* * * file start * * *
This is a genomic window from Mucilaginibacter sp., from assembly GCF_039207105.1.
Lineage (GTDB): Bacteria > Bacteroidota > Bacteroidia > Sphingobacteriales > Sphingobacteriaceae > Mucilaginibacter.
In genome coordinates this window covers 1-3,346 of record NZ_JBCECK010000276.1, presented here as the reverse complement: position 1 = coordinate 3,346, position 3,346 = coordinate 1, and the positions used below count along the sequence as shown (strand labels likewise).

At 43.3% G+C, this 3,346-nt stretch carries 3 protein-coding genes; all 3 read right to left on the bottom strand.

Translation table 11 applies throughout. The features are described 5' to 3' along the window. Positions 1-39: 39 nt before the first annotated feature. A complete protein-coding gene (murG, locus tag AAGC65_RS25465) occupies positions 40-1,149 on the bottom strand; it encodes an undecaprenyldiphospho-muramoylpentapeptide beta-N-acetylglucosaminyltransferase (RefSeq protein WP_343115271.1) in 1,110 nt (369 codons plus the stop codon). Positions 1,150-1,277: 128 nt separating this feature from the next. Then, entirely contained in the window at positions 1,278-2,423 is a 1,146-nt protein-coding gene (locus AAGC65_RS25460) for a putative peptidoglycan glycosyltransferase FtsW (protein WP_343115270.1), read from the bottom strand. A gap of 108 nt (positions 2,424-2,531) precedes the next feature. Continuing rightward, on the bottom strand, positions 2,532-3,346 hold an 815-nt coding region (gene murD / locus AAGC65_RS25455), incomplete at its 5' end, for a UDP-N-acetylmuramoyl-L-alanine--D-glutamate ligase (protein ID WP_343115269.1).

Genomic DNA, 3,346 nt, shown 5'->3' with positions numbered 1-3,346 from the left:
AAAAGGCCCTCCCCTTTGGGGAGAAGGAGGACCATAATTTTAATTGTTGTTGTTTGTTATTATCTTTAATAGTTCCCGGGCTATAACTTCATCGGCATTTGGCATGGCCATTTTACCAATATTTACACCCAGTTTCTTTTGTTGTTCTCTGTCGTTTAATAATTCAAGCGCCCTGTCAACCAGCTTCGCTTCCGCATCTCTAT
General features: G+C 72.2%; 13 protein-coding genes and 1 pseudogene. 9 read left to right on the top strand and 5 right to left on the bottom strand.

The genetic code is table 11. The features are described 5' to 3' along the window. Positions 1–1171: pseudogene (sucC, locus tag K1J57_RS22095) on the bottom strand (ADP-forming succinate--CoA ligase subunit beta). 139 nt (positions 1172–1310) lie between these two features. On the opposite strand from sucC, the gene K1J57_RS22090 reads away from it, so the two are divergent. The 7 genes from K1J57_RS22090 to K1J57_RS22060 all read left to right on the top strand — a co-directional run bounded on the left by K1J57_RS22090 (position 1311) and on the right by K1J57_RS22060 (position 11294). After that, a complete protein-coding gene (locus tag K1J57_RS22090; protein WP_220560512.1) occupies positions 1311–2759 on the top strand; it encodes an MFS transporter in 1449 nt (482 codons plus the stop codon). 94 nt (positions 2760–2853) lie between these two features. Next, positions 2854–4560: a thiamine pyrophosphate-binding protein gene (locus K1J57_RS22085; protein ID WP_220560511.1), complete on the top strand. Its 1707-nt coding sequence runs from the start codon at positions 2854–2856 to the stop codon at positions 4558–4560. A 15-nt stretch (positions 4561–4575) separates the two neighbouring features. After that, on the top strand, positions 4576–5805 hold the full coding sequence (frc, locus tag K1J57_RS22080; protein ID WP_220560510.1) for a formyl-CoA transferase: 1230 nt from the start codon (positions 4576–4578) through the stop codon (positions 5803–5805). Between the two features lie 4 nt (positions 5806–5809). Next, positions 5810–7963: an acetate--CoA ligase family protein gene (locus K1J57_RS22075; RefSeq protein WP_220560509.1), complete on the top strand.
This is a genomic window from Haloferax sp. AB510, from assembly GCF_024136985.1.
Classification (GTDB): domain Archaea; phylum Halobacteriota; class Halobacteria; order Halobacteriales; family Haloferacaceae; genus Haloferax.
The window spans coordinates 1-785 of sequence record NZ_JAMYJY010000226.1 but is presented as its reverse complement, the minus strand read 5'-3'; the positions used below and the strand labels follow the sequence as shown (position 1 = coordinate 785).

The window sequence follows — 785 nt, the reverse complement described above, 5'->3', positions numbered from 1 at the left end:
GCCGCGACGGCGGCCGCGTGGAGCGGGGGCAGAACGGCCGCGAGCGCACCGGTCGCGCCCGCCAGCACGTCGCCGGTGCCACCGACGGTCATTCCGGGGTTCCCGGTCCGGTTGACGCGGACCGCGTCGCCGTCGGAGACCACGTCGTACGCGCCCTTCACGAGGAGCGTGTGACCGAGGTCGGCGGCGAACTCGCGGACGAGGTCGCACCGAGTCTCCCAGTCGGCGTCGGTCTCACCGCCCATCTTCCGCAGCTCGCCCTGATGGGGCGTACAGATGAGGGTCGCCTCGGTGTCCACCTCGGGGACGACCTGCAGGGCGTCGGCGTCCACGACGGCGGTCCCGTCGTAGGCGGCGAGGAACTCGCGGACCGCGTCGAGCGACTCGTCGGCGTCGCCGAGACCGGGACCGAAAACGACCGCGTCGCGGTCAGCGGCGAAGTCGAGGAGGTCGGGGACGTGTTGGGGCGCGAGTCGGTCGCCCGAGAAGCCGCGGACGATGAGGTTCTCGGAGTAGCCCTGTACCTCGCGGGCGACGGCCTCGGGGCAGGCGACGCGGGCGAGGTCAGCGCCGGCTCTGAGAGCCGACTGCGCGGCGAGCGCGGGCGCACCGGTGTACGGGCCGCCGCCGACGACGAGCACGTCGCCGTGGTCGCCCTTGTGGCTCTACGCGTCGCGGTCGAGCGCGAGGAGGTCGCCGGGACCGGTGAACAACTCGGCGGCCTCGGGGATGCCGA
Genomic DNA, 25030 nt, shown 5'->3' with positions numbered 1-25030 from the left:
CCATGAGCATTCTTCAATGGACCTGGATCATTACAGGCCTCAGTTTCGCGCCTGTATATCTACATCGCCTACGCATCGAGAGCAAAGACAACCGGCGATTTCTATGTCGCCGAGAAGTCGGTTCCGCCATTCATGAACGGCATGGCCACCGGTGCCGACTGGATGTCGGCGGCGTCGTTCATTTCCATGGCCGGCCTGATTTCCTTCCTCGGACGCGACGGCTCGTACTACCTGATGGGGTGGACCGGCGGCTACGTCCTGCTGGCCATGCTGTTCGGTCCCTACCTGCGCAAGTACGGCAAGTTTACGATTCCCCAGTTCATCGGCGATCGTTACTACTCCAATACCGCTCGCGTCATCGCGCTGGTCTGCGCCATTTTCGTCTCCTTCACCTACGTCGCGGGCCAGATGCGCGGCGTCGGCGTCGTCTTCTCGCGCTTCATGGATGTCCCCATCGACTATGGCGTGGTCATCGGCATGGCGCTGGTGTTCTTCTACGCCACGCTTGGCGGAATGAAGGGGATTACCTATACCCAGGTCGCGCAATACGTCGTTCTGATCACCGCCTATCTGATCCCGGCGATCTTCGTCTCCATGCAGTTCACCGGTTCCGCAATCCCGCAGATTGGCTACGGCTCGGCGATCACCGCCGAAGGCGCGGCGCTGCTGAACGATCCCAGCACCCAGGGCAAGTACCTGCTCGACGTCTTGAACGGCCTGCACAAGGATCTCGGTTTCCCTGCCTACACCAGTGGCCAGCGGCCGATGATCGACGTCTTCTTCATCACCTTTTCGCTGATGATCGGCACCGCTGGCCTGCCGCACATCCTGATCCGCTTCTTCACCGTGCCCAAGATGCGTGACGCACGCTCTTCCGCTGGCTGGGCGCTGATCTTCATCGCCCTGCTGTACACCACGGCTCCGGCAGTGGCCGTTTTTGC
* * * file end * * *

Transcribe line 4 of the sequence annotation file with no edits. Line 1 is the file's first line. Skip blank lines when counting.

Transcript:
At 43.3% G+C, this 3,346-nt stretch carries 3 protein-coding genes; all 3 read right to left on the bottom strand.